"One day, a group of American soldiers stormed into my house while I and my family were sleeping," Abd al-Joburi, an officer in Iraq's former military told IPS. "They tied my hands and put a plastic bag on my head and forced me to lie with my face down. It was because I'm an ex-officer, and Sunni."
Al-Joburi was imprisoned for nine months after the raid that took place in March of last year. "Nobody asked whether my family have any salary or income. Since I was released, I have not had a job."
Now, the sectarian practices of politicians and the government are adding to unemployment for whole sections of people, particularly Sunni Muslims.
"I applied for a job in the directorate-general of police of Diyala province four times," a former intelligence officer told IPS. "All of my applications were rejected. All the Shia ex-officers' applications were accepted, regardless of their experience and specialization. Now they are officers in the police and army."
The ex-officer added, "I am now working as a grocer."
Violence has made unemployment even worse; it has led large numbers of people to quit the jobs they had. Most people in Baqouba are today either forced to stay at home, or to leave the city, and if they can, the country.
"I closed my restaurant," said a local businessman in Baqouba. "Two militants came and killed the owner of the shop next to my restaurant. We had no choice."
"The owners of prominent shops, restaurants, car shops, rich people, heads of the offices, owners of buildings, traders, businessmen...all of them became targets of the militants," said a resident, who like many others, did not wish to give his name. "As a result, all of them quit. Just think how many people could be employed in all these fields."
Meanwhile, reconstruction and rehabilitation projects that could have employed some people have come to a standstill.
"I dismissed more than 50 employees in my company because of the stoppage of work," a manager with the Dolphin company for general contractors told IPS. "Work has stopped for more than two years."
The owner of a plastic pipes factory said threats forced him to close his factory. "I received a message asking me to pay $50,000, or I would be killed."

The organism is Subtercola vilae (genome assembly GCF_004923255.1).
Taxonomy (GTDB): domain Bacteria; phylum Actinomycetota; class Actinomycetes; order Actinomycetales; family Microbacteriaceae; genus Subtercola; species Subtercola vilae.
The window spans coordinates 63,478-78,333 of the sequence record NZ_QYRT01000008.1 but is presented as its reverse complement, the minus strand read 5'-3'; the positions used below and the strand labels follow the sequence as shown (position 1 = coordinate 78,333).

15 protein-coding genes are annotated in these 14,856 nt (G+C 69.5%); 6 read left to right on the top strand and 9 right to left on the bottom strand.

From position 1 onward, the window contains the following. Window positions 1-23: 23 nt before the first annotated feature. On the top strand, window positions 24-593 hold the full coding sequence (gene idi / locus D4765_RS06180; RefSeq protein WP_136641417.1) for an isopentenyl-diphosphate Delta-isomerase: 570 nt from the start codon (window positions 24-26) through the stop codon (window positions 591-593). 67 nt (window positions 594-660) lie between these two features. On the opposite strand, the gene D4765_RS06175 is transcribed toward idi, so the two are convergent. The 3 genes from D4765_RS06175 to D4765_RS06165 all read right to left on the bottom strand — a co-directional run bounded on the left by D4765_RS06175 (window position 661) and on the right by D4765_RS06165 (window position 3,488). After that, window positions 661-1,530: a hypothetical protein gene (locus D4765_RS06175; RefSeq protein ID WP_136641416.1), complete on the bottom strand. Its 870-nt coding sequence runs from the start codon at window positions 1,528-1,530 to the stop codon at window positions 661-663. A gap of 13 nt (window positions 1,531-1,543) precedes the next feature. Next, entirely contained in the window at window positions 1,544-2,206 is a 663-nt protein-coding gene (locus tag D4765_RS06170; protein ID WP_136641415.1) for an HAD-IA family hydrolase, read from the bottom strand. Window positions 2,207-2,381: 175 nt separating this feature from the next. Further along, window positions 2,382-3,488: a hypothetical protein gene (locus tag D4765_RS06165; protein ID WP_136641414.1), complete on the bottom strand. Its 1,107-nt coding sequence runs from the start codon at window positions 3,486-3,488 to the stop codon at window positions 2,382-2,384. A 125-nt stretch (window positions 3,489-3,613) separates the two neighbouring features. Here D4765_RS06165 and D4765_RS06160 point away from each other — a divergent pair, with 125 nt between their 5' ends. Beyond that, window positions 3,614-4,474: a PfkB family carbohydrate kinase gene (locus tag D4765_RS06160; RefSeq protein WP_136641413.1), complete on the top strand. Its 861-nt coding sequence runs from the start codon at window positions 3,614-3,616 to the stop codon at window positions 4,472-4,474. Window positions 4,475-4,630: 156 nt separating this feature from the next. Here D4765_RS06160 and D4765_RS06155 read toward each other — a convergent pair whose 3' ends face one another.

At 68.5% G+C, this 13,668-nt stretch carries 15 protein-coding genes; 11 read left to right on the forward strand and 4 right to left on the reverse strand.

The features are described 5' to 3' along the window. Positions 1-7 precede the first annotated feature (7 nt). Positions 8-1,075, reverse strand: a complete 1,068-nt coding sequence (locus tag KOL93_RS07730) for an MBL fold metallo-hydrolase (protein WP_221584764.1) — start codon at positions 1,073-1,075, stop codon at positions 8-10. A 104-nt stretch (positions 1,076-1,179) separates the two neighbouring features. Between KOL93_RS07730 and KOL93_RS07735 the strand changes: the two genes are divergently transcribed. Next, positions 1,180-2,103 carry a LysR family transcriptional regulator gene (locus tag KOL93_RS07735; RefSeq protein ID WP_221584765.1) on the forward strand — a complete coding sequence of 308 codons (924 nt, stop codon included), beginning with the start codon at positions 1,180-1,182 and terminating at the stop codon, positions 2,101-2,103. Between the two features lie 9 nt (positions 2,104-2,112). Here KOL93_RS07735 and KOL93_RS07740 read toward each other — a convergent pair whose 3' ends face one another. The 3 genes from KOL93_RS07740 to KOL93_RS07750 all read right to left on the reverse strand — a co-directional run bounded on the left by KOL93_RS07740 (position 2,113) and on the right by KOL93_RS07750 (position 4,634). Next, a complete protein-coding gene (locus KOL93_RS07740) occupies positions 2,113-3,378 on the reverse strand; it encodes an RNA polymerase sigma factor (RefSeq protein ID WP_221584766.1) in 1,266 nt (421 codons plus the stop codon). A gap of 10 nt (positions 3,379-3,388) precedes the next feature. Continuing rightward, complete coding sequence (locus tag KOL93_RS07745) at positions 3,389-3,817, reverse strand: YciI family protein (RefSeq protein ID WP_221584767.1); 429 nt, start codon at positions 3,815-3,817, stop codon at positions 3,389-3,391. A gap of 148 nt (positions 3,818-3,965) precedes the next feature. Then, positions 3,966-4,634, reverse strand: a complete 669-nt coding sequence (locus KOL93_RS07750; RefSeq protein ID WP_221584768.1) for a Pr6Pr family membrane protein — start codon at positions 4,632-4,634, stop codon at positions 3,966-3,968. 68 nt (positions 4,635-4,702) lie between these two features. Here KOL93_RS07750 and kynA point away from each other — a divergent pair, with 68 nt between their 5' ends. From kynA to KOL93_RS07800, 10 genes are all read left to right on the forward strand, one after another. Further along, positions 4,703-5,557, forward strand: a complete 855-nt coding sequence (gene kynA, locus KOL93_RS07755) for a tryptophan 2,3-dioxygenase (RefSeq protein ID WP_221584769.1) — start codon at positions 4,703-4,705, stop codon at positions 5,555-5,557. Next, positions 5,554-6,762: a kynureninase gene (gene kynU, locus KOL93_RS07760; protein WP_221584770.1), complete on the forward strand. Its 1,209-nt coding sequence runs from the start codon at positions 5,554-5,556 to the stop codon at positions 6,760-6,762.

Unemployment in Iraq has been between 60-70 percent over the last two years, according to the government in Baghdad. This is nearly twice what it was in the period of the sanctions in the 1990s.
Most worrying is what is happening in the food business. The Diyala Food Company, the largest in the province, closed last year.
"A group of militants came to kidnap the owner's son," former employee Aziz Khamis told IPS. "The son and two of his bodyguards were killed, and the father was wounded. This big company has closed its doors, and thousands of employees are now stuck at home."
The reasons for losing jobs are endless. "I was fired for being a member of the Ba'ath party," Nasir Uwayid told IPS. "After a period of occupation, low ranking members were allowed to get their jobs again, but heads of offices who were members of the party were forced to retire or leave the city."
And sectarian displacement has brought its own unemployment. Tens of thousands of people have left their homes and jobs in Baqouba because of the sectarian violence. Many have tried to start again in other cities, but few have been successful.
In 2002 Baqouba had a population estimated at 280,000; in 2003, Diyala province had a population of roughly 1.2 million. Baqouba is roughly 70 percent Sunni, while Diyala province is about 90 percent Sunni.
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Albion Monitor February
21, 2008 (http://www.albionmonitor.com)
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